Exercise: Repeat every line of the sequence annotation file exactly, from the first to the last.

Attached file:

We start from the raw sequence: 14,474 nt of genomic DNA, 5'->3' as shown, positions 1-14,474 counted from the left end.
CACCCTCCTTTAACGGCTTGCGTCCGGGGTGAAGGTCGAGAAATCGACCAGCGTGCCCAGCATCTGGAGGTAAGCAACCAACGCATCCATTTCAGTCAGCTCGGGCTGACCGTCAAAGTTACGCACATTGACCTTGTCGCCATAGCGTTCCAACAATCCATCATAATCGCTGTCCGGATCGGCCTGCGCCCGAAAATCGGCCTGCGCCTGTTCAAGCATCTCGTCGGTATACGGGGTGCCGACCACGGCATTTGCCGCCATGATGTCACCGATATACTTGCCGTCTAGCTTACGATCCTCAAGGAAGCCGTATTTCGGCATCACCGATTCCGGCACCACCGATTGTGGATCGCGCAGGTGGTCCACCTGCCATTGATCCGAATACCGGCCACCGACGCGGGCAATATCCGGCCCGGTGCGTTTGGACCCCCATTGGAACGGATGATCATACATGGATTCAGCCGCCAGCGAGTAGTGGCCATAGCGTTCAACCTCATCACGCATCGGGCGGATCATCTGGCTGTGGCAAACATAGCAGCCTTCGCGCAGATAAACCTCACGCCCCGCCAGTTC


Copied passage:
We start from the raw sequence: 14,474 nt of genomic DNA, 5'->3' as shown, positions 1-14,474 counted from the left end.
CACCCTCCTTTAACGGCTTGCGTCCGGGGTGAAGGTCGAGAAATCGACCAGCGTGCCCAGCATCTGGAGGTAAGCAACCAACGCATCCATTTCAGTCAGCTCGGGCTGACCGTCAAAGTTACGCACATTGACCTTGTCGCCATAGCGTTCCAACAATCCATCATAATCGCTGTCCGGATCGGCCTGCGCCCGAAAATCGGCCTGCGCCTGTTCAAGCATCTCGTCGGTATACGGGGTGCCGACCACGGCATTTGCCGCCATGATGTCACCGATATACTTGCCGTCTAGCTTACGATCCTCAAGGAAGCCGTATTTCGGCATCACCGATTCCGGCACCACCGATTGTGGATCGCGCAGGTGGTCCACCTGCCATTGATCCGAATACCGGCCACCGACGCGGGCAATATCCGGCCCGGTGCGTTTGGACCCCCATTGGAACGGATGATCATACATGGATTCAGCCGCCAGCGAGTAGTGGCCATAGCGTTCAACCTCATCACGCATCGGGCGGATCATCTGGCTGTGGCAAACATAGCAGCCTTCGCGCAGATAAACCTCACGCCCCGCCAGTTC